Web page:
A new coffee stand in Gorst is attracting attention — both positive and negative — by taking the idea of baristas in skimpy outfits and removing even more clothing.
Unlike nearby stand Natte Latte, which features women serving coffee in tiny pants, the barista working at Espresso Gone Wild Tuesday afternoon was wearing nothing above her waist but strategically placed flower stickers, and below the waist only a tiny pair of underwear.
The young barista, who did not give her name, said she had been working at the business for a couple of months, and while she had a steady stream of customers, her stand is definitely not popular with women.
“Girls hate us,” said the barista. “I’ve had them come up and yell at me, and one woman who threw stuff at me.”
Her outfit was explained by a sign on the window declaring it was “Pastie Tuesday,” along with another sign that said “We work in our underwear for your viewing pleasure.”
When asked about the legalities of having women wearing so little clothing while serving coffee, Deputy Scott Wilson, spokesman for the Kitsap County Sheriff’s Office, said he was aware of the business, and so far there seemed to be no crimes committed.
“As far as the scantily dressed baristas, while their attire may be
titillating, unless we start receiving complaints that they’ve crossed the line to lewd conduct or indecent exposure, then it’s none of our business,” Wilson said.
According to the RCW, “A person is guilty of indecent exposure if he or she intentionally makes any open and obscene exposure of his or her person or the person of another knowing that such conduct is likely to cause reasonable affront or alarm.”
As far as lewd conduct, the RCW describes “lewd matter” as synonymous with “obscene matter” and means any matter which: “the average person, applying contemporary community standards, would find, when considered as a whole, appeals to the prurient interest.”
When asked if the new coffee stand was siphoning their customers, several baristas working in and around Port Orchard said they had not noticed a change.
At Bay Buoy Espresso on Bay Street, barista Larenda McNeill said soon after it opened, some customers told her, “they’re going to put you out of business.”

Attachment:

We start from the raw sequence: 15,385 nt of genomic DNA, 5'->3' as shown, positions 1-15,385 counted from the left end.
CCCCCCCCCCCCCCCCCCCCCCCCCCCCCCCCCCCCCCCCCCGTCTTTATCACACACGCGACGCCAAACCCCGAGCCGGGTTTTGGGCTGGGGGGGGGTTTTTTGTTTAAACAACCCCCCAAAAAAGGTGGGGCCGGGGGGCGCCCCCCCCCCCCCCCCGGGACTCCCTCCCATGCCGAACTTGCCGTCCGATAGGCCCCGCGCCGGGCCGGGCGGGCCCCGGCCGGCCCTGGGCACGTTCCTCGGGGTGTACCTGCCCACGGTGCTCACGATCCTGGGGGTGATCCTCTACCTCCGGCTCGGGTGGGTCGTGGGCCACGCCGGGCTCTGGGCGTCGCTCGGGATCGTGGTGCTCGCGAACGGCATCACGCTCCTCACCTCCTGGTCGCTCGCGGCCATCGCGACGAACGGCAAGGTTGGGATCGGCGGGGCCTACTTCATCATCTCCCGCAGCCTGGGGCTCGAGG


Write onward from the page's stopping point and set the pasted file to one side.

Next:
But McNeill said that didn’t happen.
“Our customers are mostly shipyard workers and people taking ferries,” she said.
McNeill said she understood the idea behind the business model. “Sex sells — especially in Gorst.”
As far as working at a place like that, McNeill said she understands the baristas there make a lot of money in tips, but she wouldn’t want to work there — for several reasons.
“I mean, imagine how cold it would be? And what if you spilled something on yourself?” said McNeill, whose window displayed signs explaining the trivia of the day and that Wednesday was “double shot for free” day.
At Bucksnort Coffee further east on Bay Street, barista Stephanie Campbell said she had not noticed a drop in her business, either.
“We have a classier, professional clientele,” Campbell said, explaining that she has had male customers tell her they felt uncomfortable visiting the stand and came back to Bucksnort. “We cater to business people.”
At Chug-A-Tug Espresso also on Bay Street, barista Candace Brown agreed that many people may drive to Gorst to check out the stand, but they’ll return to their normal stands when the novelty wears off.
“They tell me that their coffee’s not very good,” said Brown, explaining that her stand attracts and keeps customers by hiring “outgoing, classy” girls that above all else, “make good coffee.”
Calls seeking comment from the operators of Espresso Gone Wild were not returned. An ad on craigslist posted in January seeking baristas for the stand described it as “busy,” and that “we have a very sexy theme that keeps our customers coming back over and over again.”